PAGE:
A wide spectrum of regional and national ESG taxonomies has been established, each designed with particular objectives, definitions, and prioritized industries or sectors. This mostly voluntary system of ESG classifications often presents complexities, leading to considerable transaction costs for issuers and their stakeholders.

Taxonomies play a pivotal role in the development of the green, social, and sustainability bonds market. They serve as the foundation for market participants, second-party opinion providers and external reviewers to assess the eligibility of activities, assets, and/or project categories for funding through such debt instruments.

Following the wave of regional taxonomies initiated by the European Union in 2020, significant progress was made in July 2023 when the United Nations unveiled the Common Framework of Sustainable Finance Taxonomies for Latin America and the Caribbean. Similarly, in March 2024, the Association of Southeast Asian Nations issued version 3 of the ASEAN taxonomy for sustainable finance. These frameworks act as common building blocks to enhance the comparability of national taxonomies within these regions.

However, achieving full standardization of ESG taxonomies remains unlikely, which can particularly impact investors or issuers operating across diverse jurisdictions. In the near future, multiple taxonomies will continue to be the norm in a market that is vital for addressing urgent climate action. The diverse local and regional objectives, along with varying levels of ESG maturity across countries, present significant hurdles.

Taxonomies have been crucial in the adoption of ESG disclosure rules to ensure the reliable publication of sustainability information. For instance, in January 2023, the Corporate Sustainability Reporting Directive (CSRD) came into effect as an integral part of the European Union's sustainable finance strategy, alongside the EU Taxonomy. Under the CSRD, if a company claims that its energy projects are sustainable, it must use the EU Taxonomy to substantiate that these projects meet the specified environmental sustainability criteria.

An additional component of ESG disclosure involves providing information about sustainability-related risks and opportunities that could impact an entity's cash flows. In July 2023, the International Organization of Securities Commissions endorsed the International Sustainability Standards Board's (ISSB) Standards. Following the guidance, the Brazilian Securities and Exchange Commission adopted the ISSB Standards on a voluntary basis starting in January 2024 to enhance the transparency and comparability of sustainability information, thereby enabling access to international funding sources, with mandatory compliance for publicly held companies beginning in January 2026.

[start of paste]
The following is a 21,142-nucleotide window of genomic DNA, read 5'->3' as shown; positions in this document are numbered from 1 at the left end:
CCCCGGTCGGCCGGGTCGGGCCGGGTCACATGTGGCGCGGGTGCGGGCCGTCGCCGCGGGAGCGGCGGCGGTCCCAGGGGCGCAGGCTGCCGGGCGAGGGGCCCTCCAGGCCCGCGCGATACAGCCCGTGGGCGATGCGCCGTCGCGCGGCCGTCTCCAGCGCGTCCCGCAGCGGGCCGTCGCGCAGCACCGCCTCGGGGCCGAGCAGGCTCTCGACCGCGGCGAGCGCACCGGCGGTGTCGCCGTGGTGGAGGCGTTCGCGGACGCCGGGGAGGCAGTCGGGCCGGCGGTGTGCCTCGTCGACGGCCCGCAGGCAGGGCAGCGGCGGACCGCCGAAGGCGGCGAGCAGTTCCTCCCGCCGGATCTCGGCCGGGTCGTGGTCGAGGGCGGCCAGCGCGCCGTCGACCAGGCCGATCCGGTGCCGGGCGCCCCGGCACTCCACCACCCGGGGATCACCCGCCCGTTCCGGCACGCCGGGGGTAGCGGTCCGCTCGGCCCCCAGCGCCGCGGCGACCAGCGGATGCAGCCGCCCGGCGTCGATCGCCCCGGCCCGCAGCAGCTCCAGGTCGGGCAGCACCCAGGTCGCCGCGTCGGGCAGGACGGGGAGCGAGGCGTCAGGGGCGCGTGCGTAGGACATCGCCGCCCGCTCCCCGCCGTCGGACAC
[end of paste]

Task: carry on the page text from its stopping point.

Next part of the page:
Similarly, in March 2024, the United States Securities and Exchange Commission (SEC) issued its final climate disclosure rules to inform investment and voting decisions through the assessment of climate-related risks and the evaluation of how companies are measuring and responding to those risks. In the final rules, which the SEC has stayed pending several legal challenges, the SEC announced that it will publish a final climate taxonomy before the Inline XBRL tagging compliance date under the rules. This taxonomy will include standard tags covering each new disclosure requirement and elements from third-party taxonomies whenever appropriate, acknowledging the importance of comparability with international standards.

In general, the implementation of disclosure rules may spur a new wave of sustainable finance instruments, particularly SLBs, because (i) issuers will already be actively disclosing ESG data, enabling them to properly select KPIs and calibrate SPTs to be linked to their debt instruments, and (ii) it may reinforce investor confidence as ESG disclosures will be subject to liability for misleading or inadequate reporting.

On the other hand, new mandatory disclosure requirements may pose challenges for traditional practices employed by issuers to mitigate securities law risks. Typically, issuers have relied on detailed risk factors to identify potential deviations from GSSS bonds frameworks and have included forward-looking statements to manage investor expectations. Under these new regulations, both issuers and underwriters may face increased scrutiny of such disclosures from regulators and investors. Allegations of securities fraud could arise from any misrepresentation or omission of material facts related to the purchase or sale of the GSSS bonds. This evolving regulatory landscape could lead to new risk assessments and higher transaction costs associated with GSSS bonds.


According to the Climate Bonds Initiative, by the end of 2023, the cumulative total of GSSS bonds reached US$4.4 trillion, with 91% of these bonds issued by issuers in Europe, Asia-Pacific, and North America. Europe was the largest source of GSSS bonds, with a volume of US$405 billion, representing 47% of the total in 2023, while the Latin America and Caribbean (LAC) region accounted for only 6% of the total.